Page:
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Conversations in geography: journeying through four decades of history and philosophy of Geography in the United Kingdom.

Jöns, Heike, Brigstocke, Julian, Bruinsma, Mette, Couper, Pauline ORCID: https://orcid.org/0000-0003-0083-223X, Ferretti, Federico, Ginn, Franklin, Hayes, Emily and van Meeteren, MIchiel (2024) Conversations in geography: journeying through four decades of history and philosophy of Geography in the United Kingdom. Journal of Historical Geography. (In Press)

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Abstract

This article offers a critical appraisal of institutionalised knowledge production and exchange on the history and philosophy of geography in the United Kingdom. We examine broad epistemic trends over 41 years (1981–2021) through an analysis of annual conference sessions and special events convened by the History and Philosophy of Geography Research Group (HPGRG) of the Royal Geographical Society with the Institute of British Geographers (RGS-IBG). We show how organisational, sociocultural, and epistemic changes were coproduced, as expressed by three significant findings. Organisationally, the group emerged through shared philosophical interests of two early career geographers at Queen’s University Belfast in 1980–1981 and received new impetus through its strategic plan 1995–1997, which inspired long-term research collaborations. Socioculturally, the group’s activities contributed to national traditions of geographical thought and praxis in masculinist academic environments, with instances of internationalisation, increasing feminisation, and organisational cooperation. Epistemically, the group’s events in the 1980s shaped contextualist, constructivist, and critical approaches, and coproduced new cultural geography, but the emphasis shifted from historically sensitive biographical, institutional, and geopolitical studies of geographical knowledges, via critical, postcolonial, and feminist geographies of knowledge-making practices in the 1990s, to more-than-human and more-than-representational geographies in the twenty-first century.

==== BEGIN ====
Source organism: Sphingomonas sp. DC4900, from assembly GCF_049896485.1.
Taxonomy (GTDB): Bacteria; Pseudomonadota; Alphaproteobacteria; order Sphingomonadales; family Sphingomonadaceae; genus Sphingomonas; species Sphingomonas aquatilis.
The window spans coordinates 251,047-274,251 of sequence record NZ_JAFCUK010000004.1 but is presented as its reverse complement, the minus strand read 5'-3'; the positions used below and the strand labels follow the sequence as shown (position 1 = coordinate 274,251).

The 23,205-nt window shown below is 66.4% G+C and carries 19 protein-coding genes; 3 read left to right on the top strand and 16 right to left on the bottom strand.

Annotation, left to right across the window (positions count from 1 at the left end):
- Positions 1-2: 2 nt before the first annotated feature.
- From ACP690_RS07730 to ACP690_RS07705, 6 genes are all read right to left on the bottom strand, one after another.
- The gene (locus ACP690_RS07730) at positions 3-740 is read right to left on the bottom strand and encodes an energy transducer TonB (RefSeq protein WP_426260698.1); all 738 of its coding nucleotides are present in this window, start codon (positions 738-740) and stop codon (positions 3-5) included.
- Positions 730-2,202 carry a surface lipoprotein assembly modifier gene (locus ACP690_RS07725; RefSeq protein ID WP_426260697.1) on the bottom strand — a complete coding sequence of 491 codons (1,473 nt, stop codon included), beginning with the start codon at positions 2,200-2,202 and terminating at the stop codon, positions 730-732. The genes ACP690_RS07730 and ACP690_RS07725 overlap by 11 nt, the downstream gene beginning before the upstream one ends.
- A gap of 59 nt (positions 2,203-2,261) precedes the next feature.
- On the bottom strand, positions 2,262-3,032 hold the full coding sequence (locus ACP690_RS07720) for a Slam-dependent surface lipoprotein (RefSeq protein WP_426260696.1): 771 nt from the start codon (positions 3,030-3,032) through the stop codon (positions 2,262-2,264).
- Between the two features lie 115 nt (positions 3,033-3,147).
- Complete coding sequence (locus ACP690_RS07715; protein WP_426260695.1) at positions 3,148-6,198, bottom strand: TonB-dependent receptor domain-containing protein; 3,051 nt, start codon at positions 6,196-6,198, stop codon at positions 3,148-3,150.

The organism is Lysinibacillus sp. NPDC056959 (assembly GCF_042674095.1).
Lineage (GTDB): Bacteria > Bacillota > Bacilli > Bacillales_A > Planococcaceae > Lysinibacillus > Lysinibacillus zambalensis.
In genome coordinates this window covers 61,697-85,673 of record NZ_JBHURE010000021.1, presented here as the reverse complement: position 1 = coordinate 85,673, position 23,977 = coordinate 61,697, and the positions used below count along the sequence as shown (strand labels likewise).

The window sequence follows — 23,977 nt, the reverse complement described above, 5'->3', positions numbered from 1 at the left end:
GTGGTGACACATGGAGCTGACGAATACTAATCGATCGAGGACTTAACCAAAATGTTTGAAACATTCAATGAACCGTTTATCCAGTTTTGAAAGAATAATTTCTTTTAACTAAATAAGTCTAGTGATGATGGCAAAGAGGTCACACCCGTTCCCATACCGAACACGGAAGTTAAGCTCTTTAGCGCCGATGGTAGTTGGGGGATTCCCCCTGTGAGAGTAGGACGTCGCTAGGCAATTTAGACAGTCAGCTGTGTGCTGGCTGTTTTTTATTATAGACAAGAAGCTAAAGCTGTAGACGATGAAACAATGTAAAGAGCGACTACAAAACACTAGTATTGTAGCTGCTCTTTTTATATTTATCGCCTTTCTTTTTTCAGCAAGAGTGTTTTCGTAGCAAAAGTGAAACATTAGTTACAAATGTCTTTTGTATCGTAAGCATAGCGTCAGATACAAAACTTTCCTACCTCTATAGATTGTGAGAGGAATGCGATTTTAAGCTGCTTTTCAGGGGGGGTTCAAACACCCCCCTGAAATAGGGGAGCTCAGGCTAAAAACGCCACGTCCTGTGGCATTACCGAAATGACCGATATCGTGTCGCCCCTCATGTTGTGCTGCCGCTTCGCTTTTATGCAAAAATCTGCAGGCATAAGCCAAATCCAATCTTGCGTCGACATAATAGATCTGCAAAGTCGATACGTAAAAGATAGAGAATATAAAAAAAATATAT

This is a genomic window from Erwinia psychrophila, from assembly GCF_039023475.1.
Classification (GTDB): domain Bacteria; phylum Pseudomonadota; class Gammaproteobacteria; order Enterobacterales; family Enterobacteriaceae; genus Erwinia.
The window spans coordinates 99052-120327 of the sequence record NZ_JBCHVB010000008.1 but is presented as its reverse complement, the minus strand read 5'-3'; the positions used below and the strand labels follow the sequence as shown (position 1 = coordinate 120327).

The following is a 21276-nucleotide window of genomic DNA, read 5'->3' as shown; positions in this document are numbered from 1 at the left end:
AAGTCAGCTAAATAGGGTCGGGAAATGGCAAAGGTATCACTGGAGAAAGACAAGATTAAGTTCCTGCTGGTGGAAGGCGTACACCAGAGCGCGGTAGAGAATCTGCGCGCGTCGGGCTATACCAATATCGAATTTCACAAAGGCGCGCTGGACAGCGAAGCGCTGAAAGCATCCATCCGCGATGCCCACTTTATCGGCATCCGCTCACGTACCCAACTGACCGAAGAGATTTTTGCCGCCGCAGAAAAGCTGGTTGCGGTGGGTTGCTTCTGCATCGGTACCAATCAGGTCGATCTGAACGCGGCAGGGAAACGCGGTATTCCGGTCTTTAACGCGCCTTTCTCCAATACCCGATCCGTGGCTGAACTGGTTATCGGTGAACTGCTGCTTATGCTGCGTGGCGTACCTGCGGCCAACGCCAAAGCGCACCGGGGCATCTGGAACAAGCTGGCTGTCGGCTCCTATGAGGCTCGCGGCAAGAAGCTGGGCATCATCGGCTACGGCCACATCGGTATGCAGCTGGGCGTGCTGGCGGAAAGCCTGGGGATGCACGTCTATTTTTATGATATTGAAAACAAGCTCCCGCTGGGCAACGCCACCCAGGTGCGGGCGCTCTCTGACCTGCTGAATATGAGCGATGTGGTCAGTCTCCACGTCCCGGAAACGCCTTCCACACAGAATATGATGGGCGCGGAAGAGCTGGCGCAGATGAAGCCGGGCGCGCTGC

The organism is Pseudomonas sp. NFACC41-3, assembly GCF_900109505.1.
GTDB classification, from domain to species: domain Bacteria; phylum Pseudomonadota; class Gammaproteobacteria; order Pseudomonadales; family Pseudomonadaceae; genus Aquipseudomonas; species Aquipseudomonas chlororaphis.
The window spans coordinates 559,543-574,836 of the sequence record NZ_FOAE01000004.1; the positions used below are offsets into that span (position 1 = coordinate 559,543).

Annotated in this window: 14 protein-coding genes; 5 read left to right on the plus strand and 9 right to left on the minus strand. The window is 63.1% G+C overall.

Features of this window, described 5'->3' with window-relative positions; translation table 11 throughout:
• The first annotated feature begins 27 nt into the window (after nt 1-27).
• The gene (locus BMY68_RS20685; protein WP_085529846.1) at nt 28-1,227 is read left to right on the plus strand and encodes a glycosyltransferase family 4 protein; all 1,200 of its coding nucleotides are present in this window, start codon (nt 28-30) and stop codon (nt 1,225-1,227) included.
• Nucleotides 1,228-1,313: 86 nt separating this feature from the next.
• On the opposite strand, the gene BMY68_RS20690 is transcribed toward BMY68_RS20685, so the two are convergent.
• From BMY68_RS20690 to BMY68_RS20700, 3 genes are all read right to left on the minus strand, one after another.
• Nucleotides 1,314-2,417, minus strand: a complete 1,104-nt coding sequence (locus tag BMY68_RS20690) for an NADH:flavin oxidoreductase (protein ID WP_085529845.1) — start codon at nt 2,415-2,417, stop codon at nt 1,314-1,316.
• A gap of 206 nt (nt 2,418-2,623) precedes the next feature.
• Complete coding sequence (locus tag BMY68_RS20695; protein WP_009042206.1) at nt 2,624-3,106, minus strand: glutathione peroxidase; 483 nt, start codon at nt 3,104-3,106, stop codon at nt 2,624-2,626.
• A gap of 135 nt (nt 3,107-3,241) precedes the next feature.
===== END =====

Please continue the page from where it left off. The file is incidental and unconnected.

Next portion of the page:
Item Type: Article
Status: In Press
Subjects: G Geography. Anthropology. Recreation > G Geography (General)
School/Department: School of Humanities
URI: https://ray.yorksj.ac.uk/id/eprint/10233

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